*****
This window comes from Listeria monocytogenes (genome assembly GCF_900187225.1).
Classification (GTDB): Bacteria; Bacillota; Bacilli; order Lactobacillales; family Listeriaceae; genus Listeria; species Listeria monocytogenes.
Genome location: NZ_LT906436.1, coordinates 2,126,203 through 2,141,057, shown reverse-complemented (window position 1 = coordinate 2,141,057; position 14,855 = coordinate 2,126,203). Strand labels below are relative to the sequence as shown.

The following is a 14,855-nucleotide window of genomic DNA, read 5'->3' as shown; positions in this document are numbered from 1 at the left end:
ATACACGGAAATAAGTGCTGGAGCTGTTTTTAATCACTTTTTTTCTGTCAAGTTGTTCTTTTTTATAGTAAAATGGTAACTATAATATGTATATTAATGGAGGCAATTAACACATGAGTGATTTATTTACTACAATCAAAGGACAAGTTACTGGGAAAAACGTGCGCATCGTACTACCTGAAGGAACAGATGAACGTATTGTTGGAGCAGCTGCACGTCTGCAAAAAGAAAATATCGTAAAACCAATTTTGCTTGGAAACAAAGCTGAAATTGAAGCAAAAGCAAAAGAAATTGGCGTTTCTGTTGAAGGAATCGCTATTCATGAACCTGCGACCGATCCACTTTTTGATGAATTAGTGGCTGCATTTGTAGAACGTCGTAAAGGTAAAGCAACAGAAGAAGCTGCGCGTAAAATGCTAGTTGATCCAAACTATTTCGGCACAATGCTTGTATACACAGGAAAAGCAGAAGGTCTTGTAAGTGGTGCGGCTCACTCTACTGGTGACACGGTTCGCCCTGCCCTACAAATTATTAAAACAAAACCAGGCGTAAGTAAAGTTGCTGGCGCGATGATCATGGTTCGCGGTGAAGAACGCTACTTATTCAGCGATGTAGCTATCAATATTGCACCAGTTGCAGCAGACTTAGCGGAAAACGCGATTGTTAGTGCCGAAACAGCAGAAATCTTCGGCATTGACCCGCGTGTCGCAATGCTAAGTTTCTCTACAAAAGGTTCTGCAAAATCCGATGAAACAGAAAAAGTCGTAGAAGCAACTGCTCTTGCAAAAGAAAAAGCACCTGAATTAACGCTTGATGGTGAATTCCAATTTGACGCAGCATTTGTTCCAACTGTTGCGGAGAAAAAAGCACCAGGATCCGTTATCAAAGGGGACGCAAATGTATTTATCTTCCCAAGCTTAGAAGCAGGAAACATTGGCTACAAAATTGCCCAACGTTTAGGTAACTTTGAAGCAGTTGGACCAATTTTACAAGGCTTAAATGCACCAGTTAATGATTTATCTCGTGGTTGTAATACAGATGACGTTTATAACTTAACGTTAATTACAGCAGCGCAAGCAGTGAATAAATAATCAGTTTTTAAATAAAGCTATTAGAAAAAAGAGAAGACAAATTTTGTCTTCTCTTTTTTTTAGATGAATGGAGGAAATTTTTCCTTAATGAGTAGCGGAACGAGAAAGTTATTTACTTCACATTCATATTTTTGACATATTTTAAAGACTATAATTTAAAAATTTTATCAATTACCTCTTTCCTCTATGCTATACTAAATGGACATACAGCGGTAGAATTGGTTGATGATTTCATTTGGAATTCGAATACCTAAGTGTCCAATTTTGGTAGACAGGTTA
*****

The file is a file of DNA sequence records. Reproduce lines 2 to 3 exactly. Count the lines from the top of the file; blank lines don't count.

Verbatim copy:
Classification (GTDB): Bacteria; Bacillota; Bacilli; order Lactobacillales; family Listeriaceae; genus Listeria; species Listeria monocytogenes.
Genome location: NZ_LT906436.1, coordinates 2,126,203 through 2,141,057, shown reverse-complemented (window position 1 = coordinate 2,141,057; position 14,855 = coordinate 2,126,203). Strand labels below are relative to the sequence as shown.